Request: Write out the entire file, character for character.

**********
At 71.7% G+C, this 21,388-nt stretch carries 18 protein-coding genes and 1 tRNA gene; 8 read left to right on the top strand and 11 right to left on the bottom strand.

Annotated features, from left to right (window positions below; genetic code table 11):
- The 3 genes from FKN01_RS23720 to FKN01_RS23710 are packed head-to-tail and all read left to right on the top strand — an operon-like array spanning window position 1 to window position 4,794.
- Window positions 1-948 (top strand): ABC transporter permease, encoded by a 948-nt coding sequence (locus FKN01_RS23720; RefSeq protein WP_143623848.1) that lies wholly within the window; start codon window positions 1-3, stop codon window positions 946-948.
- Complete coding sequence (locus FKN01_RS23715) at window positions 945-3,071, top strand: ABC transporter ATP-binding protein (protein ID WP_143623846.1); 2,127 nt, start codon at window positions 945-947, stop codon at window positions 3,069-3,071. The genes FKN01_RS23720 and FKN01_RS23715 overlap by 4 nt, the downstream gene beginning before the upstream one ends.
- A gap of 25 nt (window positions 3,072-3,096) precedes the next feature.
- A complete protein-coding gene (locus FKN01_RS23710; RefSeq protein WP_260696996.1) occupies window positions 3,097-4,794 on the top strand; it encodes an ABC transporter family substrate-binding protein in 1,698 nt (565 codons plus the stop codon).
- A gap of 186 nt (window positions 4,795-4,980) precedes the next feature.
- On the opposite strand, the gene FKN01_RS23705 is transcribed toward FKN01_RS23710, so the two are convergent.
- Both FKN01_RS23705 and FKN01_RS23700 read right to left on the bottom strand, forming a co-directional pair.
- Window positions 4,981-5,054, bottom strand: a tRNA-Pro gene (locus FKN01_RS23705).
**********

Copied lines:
At 71.7% G+C, this 21,388-nt stretch carries 18 protein-coding genes and 1 tRNA gene; 8 read left to right on the top strand and 11 right to left on the bottom strand.

Annotated features, from left to right (window positions below; genetic code table 11):
- The 3 genes from FKN01_RS23720 to FKN01_RS23710 are packed head-to-tail and all read left to right on the top strand — an operon-like array spanning window position 1 to window position 4,794.
- Window positions 1-948 (top strand): ABC transporter permease, encoded by a 948-nt coding sequence (locus FKN01_RS23720; RefSeq protein WP_143623848.1) that lies wholly within the window; start codon window positions 1-3, stop codon window positions 946-948.
- Complete coding sequence (locus FKN01_RS23715) at window positions 945-3,071, top strand: ABC transporter ATP-binding protein (protein ID WP_143623846.1); 2,127 nt, start codon at window positions 945-947, stop codon at window positions 3,069-3,071. The genes FKN01_RS23720 and FKN01_RS23715 overlap by 4 nt, the downstream gene beginning before the upstream one ends.
- A gap of 25 nt (window positions 3,072-3,096) precedes the next feature.
- A complete protein-coding gene (locus FKN01_RS23710; RefSeq protein WP_260696996.1) occupies window positions 3,097-4,794 on the top strand; it encodes an ABC transporter family substrate-binding protein in 1,698 nt (565 codons plus the stop codon).
- A gap of 186 nt (window positions 4,795-4,980) precedes the next feature.
- On the opposite strand, the gene FKN01_RS23705 is transcribed toward FKN01_RS23710, so the two are convergent.
- Both FKN01_RS23705 and FKN01_RS23700 read right to left on the bottom strand, forming a co-directional pair.
- Window positions 4,981-5,054, bottom strand: a tRNA-Pro gene (locus FKN01_RS23705).